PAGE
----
GB86191. Bronze trichalkon, BCD Thessaly II 788; SNG Cop 266; BMC Thessaly p. 52, 17; Liampi Trikka 7; Rogers 556; Moustaka 181, gVF, attractive style,, weight 7.245 g, maximum diameter 20.9 mm, die axis 180o, Thessaly, Trikka (Tikala, Greece) mint, c. 400 - 344 B.C.; obverse head of the Nymph Trikka right, wearing triple-drop pendant earring; reverse Asklepios seated right on a stool, bearded, nude to the waist, himation around hips and legs, transverse staff on far side leaning on left arm, feeding bird held in his right hand to snake coiled and rising up before him; rare; $340.00 (€289.00)
 


Syracuse, Sicily, Dionysios I, c. 405 - 367 B.C.

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Dionysius I was tyrant of Syracuse. He conquered several cities in Sicily and southern Italy, opposed Carthage's influence in Sicily and made Syracuse the most powerful of the Western Greek colonies. He was regarded by the ancients as an example of the worst kind of despot - cruel, suspicious and vindictive.
GS86597. Silver hemilitron, SNG ANS 301; SNG Cop 669; SNG Lloyd 1379; BMC Sicily p. 182, 237; Boehringer Münzprägungen pl. II, 19; HGC 2 1392 (R2) , VF, dark toning, light marks and corrosion, tiny edge cracks, weight 0.434 g, maximum diameter 10.1 mm, die axis 0o, Syracuse mint, c. 405 - 395 B.C.; obverse head of nymph Arethusa left, wearing drop earring, hair bound in ampyx and sphendone, no control symbol or signature; reverse four-spoked wheel, SY-PA in upper quarters, two dolphins heads downward nose to nose in lower quarters; very rare; $340.00 (€289.00)
 


Abakainon, Sicily, c. 410 - 396 B.C.

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Even today, Sicilian farmers allow their indigenous Sicilian Black Swine to forage for acorns in the oak forests of the Nebrodi Mountains near ancient Abakainon. Physically resembling and often mistaken for wild boar, they stand about 70 centimeters high and have a prominent ridge of spinal bristles running from its large head to about midway along its back. There are fewer than 2000 of these swine today. Their meat, especially Nebrodi ham, is highly prized as the pig's wild woodlands diet enhances the flavor.
GS86588. Silver litra, SNG Lloyd 779; SNG Cop 6; BMC Sicily p. 1, 6 (R2); Weber 1170; HGC 2 21 (R2); SNG ANS -; SNG München -; SNG Tübingen -, aEF, finest style for the type, toned, reverse off center, scratches, lightly etched surfaces, weight 0.521 g, maximum diameter 11.8 mm, die axis 180o, Abakainon (Tripi, Sicily) mint, c. 410 - 396 B.C.; obverse head of water nymph facing slightly left; reverse sow and piglet walking left, piglet before her, below her head, double exergue line, ABA above, linear boarder, within round incuse; a tiny gem, quite beautiful in-hand viewed at actual size; very rare; $260.00 (€221.00)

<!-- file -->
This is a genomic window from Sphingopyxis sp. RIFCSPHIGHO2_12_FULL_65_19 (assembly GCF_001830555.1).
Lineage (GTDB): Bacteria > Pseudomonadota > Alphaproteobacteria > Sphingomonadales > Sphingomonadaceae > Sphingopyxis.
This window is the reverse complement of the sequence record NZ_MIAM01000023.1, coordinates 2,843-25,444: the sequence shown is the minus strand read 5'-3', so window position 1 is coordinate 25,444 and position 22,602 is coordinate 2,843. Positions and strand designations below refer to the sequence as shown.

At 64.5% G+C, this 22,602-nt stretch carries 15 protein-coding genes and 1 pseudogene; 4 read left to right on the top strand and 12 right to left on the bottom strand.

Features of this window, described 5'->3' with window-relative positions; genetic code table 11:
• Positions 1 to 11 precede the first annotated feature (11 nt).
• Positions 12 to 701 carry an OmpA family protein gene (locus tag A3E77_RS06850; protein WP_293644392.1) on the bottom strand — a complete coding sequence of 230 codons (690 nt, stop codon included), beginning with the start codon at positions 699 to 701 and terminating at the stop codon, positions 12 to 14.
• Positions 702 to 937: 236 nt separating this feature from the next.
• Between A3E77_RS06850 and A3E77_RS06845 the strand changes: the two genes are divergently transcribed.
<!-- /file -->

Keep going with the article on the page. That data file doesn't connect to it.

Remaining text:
Sicily, Abakainon, c. 410 - 396 B.C.

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Even today, Sicilian farmers allow their indigenous Sicilian Black Swine to forage for acorns in the oak forests of the Nebrodi Mountains near ancient Abakainon. Physically resembling and often mistaken for wild boar, they stand about 70 centimeters high and have a prominent ridge of spinal bristles running from its large head to about midway along its back. There are fewer than 2000 of these swine today. Their meat, especially Nebrodi ham, is highly prized as the pig's wild woodlands diet enhances the flavor.
GI86596. Silver litra, SNG München 4 (same rev. die); SNG Tübingen 552; SNG ANS 899; BMC Sicily p. 2, 8; Weber 1171; HGC 2 20 (R1); SNG Cop -; SNG Lloyd -, gVF, toned, some bumps and scratches, some corrosion, weight 0.675 g, maximum diameter 11.7 mm, die axis 45o, Abakainon (Tripi, Sicily) mint, c. 410 - 396 B.C.; obverse head of water nymph facing slightly left; reverse sow and piglet walking right, piglet before her, below her head, double exergue line, BA above, A in exergue, within round incuse; rare; $200.00 (€170.00)
 




  



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REFERENCES

Imhoof-Blumer, F. “Nymphen und Chariten auf griechischen Münzen” in JIAN 11 (1908).

Catalog current as of Monday, November 12, 2018.
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Nymphs